Reviews | Written by Andrew Pollard 10/06/2018


While he’s sadly no longer with us, the legacy of Wes Craven in the horror genre and filmmaking as a whole still lives on. But back before Craven solidified himself as an all-time great, 1972 saw him put out his debut picture, The Last House on the Left. A movie overflowing with controversy, Last House has now been given a crammed new release courtesy of the brilliant folks at Arrow Video. Is this release worth your time, though, or does this particular road lead to nowhere?

For those unfamiliar with The Last House on the Left, the movie opens with young Mari (Sandra Cassell) celebrating her seventeenth birthday. Despite her parents concerns about her heading to the big city for a rock concert, she’s soon on her way to said gig with her BFF Phyllis (Lucy Grantham). Like so many youngsters in such movies of the day, the pair were soon on the hunt to find some marijuana to assist with their pre-gig partying. Before they know it, they end up at the mercy of a bunch of recently-released cons lead by David Hess’ Krug. What follows is notoriously brutal for its time, with Krug and his crew torturing, sexually abusing, and ultimately murdering the two girls. From there, we see a tale of brutal revenge come to the fore.

To give any further plot details would veer a little too much in to spoiler territory, but there’s a good chance you’ll have seen the 1972 effort already and be fully aware of what lies around the corner for Krug and Co. What will have you weighing up purchasing this new release, then, will be what makes it stand out from the earlier releases of Craven’s feature film debut. On that front, we have three different cuts of the movie included here, all with a 2K restoration that certainly helps to clean up a film that’s now 46 years old. There’s the uncut version, the R-rated version, and the infamous “Krug & Company” cut of the picture here, with that third cut being the most intriguing in how it actually slightly tweaks the known narrative a little.

The fact that this new release of The Last House on the Left is contained over two Blu-ray discs should give you an idea of just how much bonus material is included. Having three differing cuts of the movie itself is impressive, but there’s a jaw-dropping amount of extra content here. In fairness, a lot of this is archival, likely due to key players such as Wes Craven, David Hess, and Fred Lincoln sadly no longer being with us, but the archival material still gives a fascinating glimpse at a picture that was thrown in to the video nasties bin at one point in time. For longtime fans of Last House, it’s the new material that will be what has your eye, with The Craven Touch being the standout new addition here. And in fairness to genre podcasters Bill Ackerman and Amanda Reyes, they do a great job looking back at The Last House on the Left and its legacy during their audio commentary.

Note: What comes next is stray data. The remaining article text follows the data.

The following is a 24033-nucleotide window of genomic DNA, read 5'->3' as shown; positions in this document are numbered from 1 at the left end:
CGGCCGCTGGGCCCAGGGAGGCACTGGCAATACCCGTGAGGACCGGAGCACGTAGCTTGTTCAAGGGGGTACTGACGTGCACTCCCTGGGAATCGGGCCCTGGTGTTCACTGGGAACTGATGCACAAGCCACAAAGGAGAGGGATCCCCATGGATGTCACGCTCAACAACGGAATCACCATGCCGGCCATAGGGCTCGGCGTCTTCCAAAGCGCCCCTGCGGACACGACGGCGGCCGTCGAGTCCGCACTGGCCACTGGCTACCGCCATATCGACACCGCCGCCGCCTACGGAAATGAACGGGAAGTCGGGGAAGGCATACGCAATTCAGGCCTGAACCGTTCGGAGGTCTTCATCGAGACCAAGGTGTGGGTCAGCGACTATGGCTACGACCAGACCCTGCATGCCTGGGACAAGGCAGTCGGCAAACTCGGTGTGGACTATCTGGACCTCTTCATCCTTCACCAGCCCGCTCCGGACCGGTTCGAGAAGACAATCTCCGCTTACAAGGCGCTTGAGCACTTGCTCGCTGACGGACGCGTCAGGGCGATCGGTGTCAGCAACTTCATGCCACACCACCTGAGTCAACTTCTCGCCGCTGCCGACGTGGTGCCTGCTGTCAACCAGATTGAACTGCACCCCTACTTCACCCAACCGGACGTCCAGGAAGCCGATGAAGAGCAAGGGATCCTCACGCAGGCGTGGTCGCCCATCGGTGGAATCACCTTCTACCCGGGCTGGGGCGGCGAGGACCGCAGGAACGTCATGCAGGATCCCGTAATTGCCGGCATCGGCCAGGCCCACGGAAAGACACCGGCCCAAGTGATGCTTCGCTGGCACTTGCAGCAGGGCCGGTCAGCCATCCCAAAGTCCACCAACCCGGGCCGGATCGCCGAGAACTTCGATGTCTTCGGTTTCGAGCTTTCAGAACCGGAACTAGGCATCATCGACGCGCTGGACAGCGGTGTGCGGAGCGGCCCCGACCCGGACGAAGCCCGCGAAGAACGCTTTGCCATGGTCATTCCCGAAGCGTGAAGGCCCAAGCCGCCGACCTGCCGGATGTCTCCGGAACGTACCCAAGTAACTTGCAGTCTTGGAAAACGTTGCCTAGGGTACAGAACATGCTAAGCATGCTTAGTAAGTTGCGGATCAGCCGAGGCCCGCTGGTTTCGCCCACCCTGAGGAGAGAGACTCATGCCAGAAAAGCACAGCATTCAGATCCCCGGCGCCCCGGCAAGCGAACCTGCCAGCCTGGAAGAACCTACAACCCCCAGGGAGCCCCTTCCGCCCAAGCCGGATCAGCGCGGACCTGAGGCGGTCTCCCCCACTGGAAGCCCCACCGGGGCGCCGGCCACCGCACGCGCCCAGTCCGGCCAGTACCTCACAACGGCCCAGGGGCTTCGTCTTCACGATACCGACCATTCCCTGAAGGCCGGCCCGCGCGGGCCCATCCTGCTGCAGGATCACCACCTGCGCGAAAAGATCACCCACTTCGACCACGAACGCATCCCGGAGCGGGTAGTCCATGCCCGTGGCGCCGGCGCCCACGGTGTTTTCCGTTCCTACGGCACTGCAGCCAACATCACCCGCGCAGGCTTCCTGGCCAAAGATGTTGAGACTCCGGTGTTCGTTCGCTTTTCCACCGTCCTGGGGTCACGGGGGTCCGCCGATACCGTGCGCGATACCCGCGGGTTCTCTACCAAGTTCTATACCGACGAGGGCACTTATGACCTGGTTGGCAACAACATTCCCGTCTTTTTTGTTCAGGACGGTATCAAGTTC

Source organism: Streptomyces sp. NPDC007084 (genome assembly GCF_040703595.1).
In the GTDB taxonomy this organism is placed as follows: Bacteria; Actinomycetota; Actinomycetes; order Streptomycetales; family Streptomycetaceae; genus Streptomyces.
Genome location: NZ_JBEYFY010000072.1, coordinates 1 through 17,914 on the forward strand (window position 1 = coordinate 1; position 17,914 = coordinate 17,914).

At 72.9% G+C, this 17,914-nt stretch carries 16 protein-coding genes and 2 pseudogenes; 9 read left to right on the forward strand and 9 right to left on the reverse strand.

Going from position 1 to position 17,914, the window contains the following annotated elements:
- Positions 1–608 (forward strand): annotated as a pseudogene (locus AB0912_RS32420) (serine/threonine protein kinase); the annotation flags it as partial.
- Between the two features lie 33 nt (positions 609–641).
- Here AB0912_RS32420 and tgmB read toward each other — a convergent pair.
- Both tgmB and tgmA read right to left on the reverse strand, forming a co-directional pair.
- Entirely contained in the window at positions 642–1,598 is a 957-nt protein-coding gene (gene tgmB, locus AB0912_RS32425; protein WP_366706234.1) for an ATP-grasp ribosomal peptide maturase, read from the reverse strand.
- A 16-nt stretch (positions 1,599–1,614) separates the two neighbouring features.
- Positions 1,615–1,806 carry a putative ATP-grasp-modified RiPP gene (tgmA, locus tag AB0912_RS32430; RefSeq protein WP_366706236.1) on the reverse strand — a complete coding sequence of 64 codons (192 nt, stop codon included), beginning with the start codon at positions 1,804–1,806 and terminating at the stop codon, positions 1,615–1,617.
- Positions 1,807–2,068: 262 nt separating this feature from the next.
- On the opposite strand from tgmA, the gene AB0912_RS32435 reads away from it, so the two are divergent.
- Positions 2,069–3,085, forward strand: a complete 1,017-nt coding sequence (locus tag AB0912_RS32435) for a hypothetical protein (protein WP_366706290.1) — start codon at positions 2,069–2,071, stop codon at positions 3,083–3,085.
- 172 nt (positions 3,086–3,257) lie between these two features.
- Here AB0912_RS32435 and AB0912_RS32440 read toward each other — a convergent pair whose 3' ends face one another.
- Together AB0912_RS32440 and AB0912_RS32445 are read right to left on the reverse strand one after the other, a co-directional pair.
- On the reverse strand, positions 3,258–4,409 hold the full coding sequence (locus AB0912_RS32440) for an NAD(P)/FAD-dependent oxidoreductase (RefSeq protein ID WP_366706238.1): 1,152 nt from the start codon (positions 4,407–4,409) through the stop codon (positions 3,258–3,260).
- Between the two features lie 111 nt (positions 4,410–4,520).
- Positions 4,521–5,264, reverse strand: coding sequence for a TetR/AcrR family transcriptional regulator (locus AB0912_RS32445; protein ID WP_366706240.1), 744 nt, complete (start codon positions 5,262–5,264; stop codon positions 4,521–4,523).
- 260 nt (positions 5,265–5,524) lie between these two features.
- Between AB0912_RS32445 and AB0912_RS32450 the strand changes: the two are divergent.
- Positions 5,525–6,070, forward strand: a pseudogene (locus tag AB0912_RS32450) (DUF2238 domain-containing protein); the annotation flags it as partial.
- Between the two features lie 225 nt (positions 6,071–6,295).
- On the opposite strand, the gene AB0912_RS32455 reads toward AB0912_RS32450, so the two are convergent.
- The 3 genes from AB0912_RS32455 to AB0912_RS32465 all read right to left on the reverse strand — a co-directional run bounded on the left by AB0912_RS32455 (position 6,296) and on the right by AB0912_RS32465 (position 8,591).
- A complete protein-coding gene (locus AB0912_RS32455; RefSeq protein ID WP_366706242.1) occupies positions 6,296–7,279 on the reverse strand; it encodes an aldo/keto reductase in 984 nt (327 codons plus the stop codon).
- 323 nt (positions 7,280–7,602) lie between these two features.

The Last House on the Left is still a tough watch, although fresh eyes to this film will maybe not find it quite as unrelenting and as upsetting by modern standards. That doesn’t mean to say that all of a sudden Krug and his gang are now angelical in contrast to the horrors that have followed in the subsequent decades, but more that the notorious reputation afforded to The Last House may be diluted by this point in the game should you have not seen the film before.

Is this Wes Craven’s finest hour? Absolutely not. What it is, though, is a first look at Craven’s masterful eye for social commentary on such a stage, with The Last House on the Left purposely designed to showcase horrific acts of violence and abuse as Craven’s response to the very real events of the Vietnam War. The legendary Craven believed that the constant refusal to show the exact details of brutality on the cinema screen had a numbing effect of sorts on what had gone on in Vietnam. Last House was his response to that, showing the brutal, unforgiving reality of life.

For Craven completists and longtime fans of The Last House on the Left, this release will be an absolute must-have. For those who have yet to see Last House or have often been put off by the reputation that hung over it for so long, this is the perfect opportunity to take in the movie without the shackles and ominous warnings of this being nothing but a trashy video nasty. The Last House on the Left is far from that, and it’s a hugely significant and relevant piece of horror history for a multitude of reasons.

Special Features: Three cuts of the film restored in 2 K / Brand new audio commentary by podcasts Bill Ackerman and Amanda Reyes / Brand new The Craven Touch featurette / Brand new interviews with March Sheffler and make-up artist Anne Paul / Never-been-seen Songs in the Key of Krug interview with David Hess / Two archival audio commentaries / Two archival documentaries / Archival interviews with Wes Craven and David Hess / Three archival featurettes / Deleted scenes / Outtakes / Trailers / TV and radio spots / Image gallery / Six lobby card reproductions / Double-sided poster / Limited edition perfect-bound book